Whether he was prisoner to a satrap, grossly insulted and even spit upon by a tyrant, enjoying the pleasures of a banquet or reviled for faithlessness to Socrates by his fellow-pupils, he maintained the same calm temper. He seemed insulting to Xenophon and Plato, as seen from the Memorabilia, where he maintains a discussion against Socrates in defence of voluptuous enjoyment, and from the Phaedo, where his absence at the death of Socrates, though he was only at Aegina, 200 stadia from Athens, is doubtless mentioned as a reproach. Aristotle, too, calls him a sophist, and notices a story of Plato speaking to him, with rather undue vehemence, and of his replying with calmness.
He imparted his doctrine to his daughter Arete who, in turn, imparted it to her son, Aristippus the Younger, who is said to have reduced it to a system. Diogenes Laërtius, on the authority of Sotion and Panaetius, gives a long list of books whose authorship is ascribed to Aristippus, though he also says that Sosicrates of Rhodes states that he wrote nothing. Some letters attributed to him are forgeries.
On Ancient Luxury
One work attributed to "Aristippus" in ancient times was a scandalous work entitled On Ancient Luxury (or On the Luxury of the Ancients; Greek: Περὶ παλαιᾶς τρυφῆς). This work, judging by the quotations preserved by Diogenes Laërtius, was filled with spicy anecdotes about philosophers and their supposed taste for boy-lovers and courtesans. Thus the author supports his claims for Plato's various erotic relationships through his quotation of epigrams attributed to the philosopher; and makes an extreme allegation that Periander committed incest with his own mother. That this work cannot have been written by Aristippus of Cyrene has long been realised, not least because the author mentions Theophrastus who lived a generation after Aristippus. but the name may have been adopted by the writer to suggest a connection with the hedonistic philosopher.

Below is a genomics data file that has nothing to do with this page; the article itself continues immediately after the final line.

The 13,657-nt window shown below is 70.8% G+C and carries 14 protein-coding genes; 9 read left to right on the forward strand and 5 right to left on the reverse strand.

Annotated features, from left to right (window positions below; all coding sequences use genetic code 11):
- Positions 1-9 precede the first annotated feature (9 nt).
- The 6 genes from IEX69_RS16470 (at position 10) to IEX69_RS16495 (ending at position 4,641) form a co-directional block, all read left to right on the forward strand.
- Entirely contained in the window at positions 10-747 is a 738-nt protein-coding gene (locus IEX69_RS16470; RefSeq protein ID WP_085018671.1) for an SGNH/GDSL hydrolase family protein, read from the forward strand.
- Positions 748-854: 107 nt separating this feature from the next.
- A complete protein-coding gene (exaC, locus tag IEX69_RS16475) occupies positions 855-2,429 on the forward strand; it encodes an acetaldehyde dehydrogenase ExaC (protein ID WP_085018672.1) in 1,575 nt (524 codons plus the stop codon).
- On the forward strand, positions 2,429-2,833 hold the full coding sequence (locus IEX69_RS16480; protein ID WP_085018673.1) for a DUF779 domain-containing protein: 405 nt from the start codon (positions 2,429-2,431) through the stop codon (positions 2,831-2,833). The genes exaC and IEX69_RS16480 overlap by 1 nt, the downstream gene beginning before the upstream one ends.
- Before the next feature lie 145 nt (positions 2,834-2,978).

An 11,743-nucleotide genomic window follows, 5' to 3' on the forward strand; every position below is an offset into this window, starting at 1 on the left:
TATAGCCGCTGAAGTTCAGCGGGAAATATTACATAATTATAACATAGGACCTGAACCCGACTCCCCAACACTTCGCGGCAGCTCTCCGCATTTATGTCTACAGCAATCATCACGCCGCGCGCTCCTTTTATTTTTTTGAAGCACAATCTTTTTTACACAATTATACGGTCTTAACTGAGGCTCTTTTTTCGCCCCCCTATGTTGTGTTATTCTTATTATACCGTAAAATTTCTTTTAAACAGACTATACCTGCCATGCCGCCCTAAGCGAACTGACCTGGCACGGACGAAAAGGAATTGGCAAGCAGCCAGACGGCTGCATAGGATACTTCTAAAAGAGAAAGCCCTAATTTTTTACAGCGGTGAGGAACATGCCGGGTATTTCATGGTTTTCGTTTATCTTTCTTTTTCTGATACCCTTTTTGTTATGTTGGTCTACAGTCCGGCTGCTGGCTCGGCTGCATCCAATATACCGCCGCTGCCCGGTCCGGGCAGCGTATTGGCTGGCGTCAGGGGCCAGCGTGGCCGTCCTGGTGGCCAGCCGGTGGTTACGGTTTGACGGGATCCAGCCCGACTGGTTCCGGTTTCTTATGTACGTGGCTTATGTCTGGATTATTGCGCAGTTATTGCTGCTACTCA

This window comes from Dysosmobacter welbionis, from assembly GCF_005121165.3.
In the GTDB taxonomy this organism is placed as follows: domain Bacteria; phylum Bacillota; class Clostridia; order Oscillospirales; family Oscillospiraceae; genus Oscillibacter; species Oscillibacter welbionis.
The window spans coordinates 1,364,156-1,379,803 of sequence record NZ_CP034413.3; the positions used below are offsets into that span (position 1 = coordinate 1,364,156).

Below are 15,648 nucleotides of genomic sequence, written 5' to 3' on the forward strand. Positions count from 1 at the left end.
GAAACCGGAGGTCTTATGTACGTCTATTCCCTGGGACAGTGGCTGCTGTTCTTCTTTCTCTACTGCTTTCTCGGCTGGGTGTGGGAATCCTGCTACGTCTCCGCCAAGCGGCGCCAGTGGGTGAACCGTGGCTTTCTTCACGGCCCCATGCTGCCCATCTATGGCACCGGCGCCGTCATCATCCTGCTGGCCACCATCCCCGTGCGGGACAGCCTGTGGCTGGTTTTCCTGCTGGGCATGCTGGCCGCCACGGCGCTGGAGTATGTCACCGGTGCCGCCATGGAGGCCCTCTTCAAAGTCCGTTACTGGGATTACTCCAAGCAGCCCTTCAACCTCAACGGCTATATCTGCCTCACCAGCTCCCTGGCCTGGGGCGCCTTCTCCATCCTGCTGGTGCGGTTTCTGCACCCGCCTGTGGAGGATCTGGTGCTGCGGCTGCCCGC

- Although the systemization of the Cyrenaic philosophy is generally placed with his grandson Aristippus the Younger.
- Debra Nails, The People of Plato, ISBN 1603844031, p. 50
- Plutarch, De Curios. 2.
- Diodorus, xv. 76.
- School. Ad Aristoph. Plot. 179.
- Being the first of the disciples of Socrates who did so: Diogenes Laërtius, ii. 65
- Xenophon, Memorabilia, ii. 1.
- Diodorus, xiv. 79.
- Vitruvius, vi. 1.
- Diogenes Laërtius, ii. 65 ff.
- Horace, Ep. i. 1. 18
- Horace, i. 17. 23.
- Diogenes Laërtius, ii. 75
- Diogenes Laërtius, ii. 73
- Diogenes Laërtius, ii. 68.
- Aristotle, Metaphys. ii. 2.
- Aristotle, Rhet. ii. 23.
- Diogenes Laërtius, ii. 83-5
- Diogenes Laertius, i. 96; ii. 23, 48-9; iii. 29-32; iv. 19; v. 3-4, 39; viii. 60
- Warren James Castle, (1951), The Platonic epigrams, page 14.
- Kathryn J. Gutzwiller, (1998), Poetic garlands: Hellenistic epigrams in context, page 50. University of California Press
- Diogenes Laertius, i. 96
- "Aristippus" entry in Alexander Chalmers, (1812), The General Biographical Dictionary Containing An Historical And Critical Account Of The Lives And Writings Of The Most Eminent Persons In Every Nation, page 458.
- This article incorporates text from a publication now in the public domain: Smith, William, ed. (1870). "Aristippus". Dictionary of Greek and Roman Biography and Mythology.
- Voula Tsouna, The Epistemology of the Cyrenaic School, Cambridge: Cambridge University Press. 1998.
- Ugo Zilioli, The Cyrenaics, New York: Acumen / Routledge, 2012.